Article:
‘Nature-based solutions’: another way to obstruct food system transformation?

With international climate negotiations in Egypt fast approaching (COP27), and food systems high on the agenda for the first time, IPES-Food is warning that a growing number of green buzzwords are being used to obstruct food system transformation. 

Our new briefing, ‘Smoke & Mirrors: Examining competing framings of food system sustainability’, looks at recent international summits. 

It reveals that, in the battle of ideas for the future of food systems, one controversial idea, ‘nature-based solutions’, is rapidly gaining traction. But the term lacks an agreed definition, a transformative vision, and is being used to maintain agribusiness as usual. It is often bundled with unproven and risky carbon offsetting schemes that entrench big agribusiness power.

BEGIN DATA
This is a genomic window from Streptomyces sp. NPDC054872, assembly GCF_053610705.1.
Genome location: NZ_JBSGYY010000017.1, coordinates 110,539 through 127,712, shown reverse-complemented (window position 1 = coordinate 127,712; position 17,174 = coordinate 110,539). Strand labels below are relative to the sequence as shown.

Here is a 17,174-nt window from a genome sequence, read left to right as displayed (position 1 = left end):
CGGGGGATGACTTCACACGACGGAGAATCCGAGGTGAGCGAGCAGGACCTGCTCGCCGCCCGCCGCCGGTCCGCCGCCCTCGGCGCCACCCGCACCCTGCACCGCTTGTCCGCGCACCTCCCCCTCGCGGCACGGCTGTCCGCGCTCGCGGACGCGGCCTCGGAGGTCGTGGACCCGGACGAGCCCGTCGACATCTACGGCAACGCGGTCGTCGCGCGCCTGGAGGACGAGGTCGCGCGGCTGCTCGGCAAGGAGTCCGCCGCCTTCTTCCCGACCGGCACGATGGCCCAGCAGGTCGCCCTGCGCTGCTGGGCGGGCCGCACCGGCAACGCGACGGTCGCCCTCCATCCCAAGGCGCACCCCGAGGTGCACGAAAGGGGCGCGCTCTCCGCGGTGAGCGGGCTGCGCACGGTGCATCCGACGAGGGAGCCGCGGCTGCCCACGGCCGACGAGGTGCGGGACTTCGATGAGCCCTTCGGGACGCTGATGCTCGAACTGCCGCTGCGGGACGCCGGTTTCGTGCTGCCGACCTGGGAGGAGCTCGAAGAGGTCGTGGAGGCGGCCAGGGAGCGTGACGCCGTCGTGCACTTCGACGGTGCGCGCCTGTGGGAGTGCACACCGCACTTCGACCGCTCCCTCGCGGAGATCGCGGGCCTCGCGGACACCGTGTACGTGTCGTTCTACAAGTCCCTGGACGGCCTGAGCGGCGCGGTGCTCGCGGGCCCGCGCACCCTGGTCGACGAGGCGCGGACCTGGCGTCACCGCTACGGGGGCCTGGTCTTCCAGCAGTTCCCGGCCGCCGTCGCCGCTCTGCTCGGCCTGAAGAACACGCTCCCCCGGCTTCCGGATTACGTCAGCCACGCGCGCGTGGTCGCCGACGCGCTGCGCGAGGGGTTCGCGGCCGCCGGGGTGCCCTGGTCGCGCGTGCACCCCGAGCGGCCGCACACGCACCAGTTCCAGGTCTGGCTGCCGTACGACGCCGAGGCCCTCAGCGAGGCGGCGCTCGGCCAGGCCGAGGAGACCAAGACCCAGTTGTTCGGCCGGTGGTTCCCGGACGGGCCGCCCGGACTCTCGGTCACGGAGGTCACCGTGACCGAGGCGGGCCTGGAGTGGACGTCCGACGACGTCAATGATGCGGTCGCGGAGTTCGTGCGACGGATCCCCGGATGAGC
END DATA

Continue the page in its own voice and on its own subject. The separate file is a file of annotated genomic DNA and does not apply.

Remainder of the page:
By contrast, ‘agroecology’ is a term given formal definition through democratic and inclusive governance processes, backed by years of scientific research and social movement legitimacy – but has been much less invoked in international food, climate and biodiversity governance spaces.

‘Regenerative agriculture’, though less used in global policy spaces, is used by many sustainable food system actors to emphasise regenerating natural resources. But it is increasingly prominent in corporate-led sustainability schemes, and risks being narrowed to a limited focus on soil carbon. 

Read more in our new briefing and the background study

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